Liquefaction of gas by throttle cooling (Carl von Linde 1842-1934)

This process is quite different and allows to liquefy air in large quantities (0.75 - 100 l/hour); it employs the Joule-Thomson effect. If you throttle atmospheric air, as has been described, starting from the initial pressure p1 and temperature T1, and let the air after the throttle location depressurize, its cooling DT is as shown in the following table (Linde Jubilee volume, 1929):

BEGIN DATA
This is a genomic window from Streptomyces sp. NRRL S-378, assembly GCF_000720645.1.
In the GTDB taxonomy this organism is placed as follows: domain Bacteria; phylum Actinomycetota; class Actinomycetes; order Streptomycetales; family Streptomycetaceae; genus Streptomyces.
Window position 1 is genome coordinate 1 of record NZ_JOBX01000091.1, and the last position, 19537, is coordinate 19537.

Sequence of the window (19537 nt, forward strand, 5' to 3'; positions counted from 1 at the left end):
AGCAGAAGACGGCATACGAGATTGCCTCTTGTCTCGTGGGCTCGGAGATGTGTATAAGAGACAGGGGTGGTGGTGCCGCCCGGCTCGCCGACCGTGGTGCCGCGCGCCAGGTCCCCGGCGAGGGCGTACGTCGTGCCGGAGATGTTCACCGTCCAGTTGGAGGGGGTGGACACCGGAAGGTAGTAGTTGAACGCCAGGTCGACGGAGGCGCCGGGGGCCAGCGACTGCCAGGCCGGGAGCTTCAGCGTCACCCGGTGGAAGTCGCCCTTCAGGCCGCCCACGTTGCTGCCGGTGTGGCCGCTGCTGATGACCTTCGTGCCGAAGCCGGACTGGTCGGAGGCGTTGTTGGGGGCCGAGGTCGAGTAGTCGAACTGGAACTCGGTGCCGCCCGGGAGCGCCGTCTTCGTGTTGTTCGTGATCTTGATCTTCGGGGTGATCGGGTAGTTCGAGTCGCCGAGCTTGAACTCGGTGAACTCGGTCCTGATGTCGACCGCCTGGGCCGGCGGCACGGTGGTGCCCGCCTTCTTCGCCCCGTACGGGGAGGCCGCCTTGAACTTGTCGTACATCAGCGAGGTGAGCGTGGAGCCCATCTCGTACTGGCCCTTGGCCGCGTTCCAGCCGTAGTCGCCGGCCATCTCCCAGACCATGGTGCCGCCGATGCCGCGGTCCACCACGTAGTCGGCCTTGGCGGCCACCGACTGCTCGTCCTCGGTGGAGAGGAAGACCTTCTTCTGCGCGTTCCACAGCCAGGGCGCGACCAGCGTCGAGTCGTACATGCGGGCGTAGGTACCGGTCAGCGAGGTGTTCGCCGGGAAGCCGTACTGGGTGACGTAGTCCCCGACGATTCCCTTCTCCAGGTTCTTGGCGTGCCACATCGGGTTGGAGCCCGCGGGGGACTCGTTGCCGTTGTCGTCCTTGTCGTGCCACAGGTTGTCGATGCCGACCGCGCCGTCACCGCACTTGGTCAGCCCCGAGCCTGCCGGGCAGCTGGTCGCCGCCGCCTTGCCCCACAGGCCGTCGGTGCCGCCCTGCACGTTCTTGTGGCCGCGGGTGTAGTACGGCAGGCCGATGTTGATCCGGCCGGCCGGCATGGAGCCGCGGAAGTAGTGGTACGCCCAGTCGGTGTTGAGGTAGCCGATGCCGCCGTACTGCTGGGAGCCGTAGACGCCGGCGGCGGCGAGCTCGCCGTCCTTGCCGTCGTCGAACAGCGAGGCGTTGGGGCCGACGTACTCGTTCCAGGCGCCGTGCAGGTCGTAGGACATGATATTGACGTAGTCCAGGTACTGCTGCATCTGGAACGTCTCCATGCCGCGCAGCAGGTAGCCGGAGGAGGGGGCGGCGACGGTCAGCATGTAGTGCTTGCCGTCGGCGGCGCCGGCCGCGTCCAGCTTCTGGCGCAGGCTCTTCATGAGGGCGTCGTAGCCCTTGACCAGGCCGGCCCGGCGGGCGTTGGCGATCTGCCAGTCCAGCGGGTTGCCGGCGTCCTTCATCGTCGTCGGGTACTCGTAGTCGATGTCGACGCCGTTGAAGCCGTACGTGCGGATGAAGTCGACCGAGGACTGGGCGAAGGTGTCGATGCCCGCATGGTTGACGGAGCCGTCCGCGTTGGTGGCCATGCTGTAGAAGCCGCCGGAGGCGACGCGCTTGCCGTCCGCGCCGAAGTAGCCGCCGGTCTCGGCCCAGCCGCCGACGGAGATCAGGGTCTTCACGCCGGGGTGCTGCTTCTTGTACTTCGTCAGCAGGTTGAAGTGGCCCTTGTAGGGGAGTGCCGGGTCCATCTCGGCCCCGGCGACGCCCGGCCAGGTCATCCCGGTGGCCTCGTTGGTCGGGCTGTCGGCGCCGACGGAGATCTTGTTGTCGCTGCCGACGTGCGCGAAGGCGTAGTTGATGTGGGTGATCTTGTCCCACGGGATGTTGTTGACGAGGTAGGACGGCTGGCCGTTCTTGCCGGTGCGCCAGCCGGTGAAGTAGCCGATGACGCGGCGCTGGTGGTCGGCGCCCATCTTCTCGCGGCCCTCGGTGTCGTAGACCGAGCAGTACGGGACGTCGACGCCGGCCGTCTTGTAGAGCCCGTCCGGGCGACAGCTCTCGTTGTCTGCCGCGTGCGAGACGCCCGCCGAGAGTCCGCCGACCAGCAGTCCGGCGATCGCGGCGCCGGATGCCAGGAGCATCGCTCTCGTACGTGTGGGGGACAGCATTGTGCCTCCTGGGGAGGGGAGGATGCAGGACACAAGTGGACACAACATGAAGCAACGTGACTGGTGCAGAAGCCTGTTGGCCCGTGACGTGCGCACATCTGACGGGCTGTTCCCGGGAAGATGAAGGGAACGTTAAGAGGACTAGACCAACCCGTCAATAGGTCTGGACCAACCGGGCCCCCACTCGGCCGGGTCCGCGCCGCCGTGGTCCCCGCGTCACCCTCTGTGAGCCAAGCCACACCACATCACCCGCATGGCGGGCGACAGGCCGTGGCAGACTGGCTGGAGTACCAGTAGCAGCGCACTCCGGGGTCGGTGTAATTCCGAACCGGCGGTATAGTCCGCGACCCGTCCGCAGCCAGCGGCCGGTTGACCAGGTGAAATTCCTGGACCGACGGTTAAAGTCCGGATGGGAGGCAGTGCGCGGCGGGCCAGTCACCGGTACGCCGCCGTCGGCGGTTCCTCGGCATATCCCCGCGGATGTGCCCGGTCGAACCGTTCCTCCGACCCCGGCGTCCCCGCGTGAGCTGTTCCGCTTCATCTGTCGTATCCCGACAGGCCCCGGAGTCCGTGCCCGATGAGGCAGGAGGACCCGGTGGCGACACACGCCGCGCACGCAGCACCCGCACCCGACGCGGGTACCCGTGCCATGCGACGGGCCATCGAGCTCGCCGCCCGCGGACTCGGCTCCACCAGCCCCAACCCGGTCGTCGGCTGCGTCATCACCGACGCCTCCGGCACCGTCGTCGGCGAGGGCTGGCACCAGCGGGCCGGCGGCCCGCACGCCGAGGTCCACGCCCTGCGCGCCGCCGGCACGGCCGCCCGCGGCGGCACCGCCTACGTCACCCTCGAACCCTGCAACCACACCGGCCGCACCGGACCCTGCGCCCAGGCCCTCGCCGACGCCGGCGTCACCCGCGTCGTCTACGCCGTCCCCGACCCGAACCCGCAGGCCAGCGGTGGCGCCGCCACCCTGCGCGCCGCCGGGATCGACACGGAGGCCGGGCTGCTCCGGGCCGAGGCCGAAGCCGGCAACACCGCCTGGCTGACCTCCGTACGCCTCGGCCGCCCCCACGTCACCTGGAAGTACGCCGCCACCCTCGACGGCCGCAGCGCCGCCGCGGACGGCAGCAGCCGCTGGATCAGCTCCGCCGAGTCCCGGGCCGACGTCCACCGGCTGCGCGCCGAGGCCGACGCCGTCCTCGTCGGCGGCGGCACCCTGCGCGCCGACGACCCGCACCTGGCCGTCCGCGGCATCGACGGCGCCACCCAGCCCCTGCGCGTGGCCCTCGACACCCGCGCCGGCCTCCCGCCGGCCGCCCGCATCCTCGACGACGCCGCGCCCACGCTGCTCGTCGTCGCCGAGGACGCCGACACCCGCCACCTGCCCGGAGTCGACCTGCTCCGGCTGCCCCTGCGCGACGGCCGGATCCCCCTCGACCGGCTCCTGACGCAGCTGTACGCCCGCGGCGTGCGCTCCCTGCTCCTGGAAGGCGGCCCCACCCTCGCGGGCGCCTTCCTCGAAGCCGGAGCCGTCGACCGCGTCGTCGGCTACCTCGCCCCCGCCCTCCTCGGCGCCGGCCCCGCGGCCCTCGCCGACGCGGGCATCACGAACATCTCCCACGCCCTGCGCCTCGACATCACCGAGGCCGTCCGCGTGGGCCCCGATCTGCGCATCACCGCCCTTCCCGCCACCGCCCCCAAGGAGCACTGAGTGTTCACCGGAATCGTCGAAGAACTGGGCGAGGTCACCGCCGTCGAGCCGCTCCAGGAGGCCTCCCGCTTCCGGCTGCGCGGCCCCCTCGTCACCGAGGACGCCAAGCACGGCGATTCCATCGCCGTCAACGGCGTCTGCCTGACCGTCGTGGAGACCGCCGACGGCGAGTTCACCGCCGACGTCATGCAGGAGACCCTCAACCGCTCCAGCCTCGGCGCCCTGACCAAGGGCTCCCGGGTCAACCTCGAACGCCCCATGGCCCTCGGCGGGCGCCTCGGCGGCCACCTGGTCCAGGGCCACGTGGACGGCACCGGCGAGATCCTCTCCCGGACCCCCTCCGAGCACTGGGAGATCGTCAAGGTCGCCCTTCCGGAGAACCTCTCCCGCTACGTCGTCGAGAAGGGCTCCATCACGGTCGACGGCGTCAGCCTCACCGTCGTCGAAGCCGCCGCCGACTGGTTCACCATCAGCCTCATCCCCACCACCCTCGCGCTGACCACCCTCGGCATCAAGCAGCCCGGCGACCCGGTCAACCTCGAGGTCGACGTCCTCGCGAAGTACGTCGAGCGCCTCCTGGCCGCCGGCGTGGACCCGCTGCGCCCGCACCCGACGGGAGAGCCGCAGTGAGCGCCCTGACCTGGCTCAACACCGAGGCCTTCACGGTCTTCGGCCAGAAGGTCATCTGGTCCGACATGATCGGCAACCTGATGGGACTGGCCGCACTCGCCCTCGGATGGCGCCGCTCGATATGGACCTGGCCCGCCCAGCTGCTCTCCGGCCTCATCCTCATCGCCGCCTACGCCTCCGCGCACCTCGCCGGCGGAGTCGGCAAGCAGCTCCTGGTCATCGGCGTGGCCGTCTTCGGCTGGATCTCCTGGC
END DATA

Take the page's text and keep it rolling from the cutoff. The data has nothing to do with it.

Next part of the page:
T1   t1(C)   DT at p1=50 atm   DT at p1=100 atm   DT at p1=200 atm
288   15   11.6   22.5   39.0
253   -20   16.0   30.8   55.0
223   -50   21.4   42.7   71.5

The connection between, on the one hand, DT and, on the other hand, the starting temperature and the pressure difference before and behind the throttle valve have elucidated completely the investigation, required for gas liquefaction. It is much more complicated than what the Joule-Thomson formula expresses.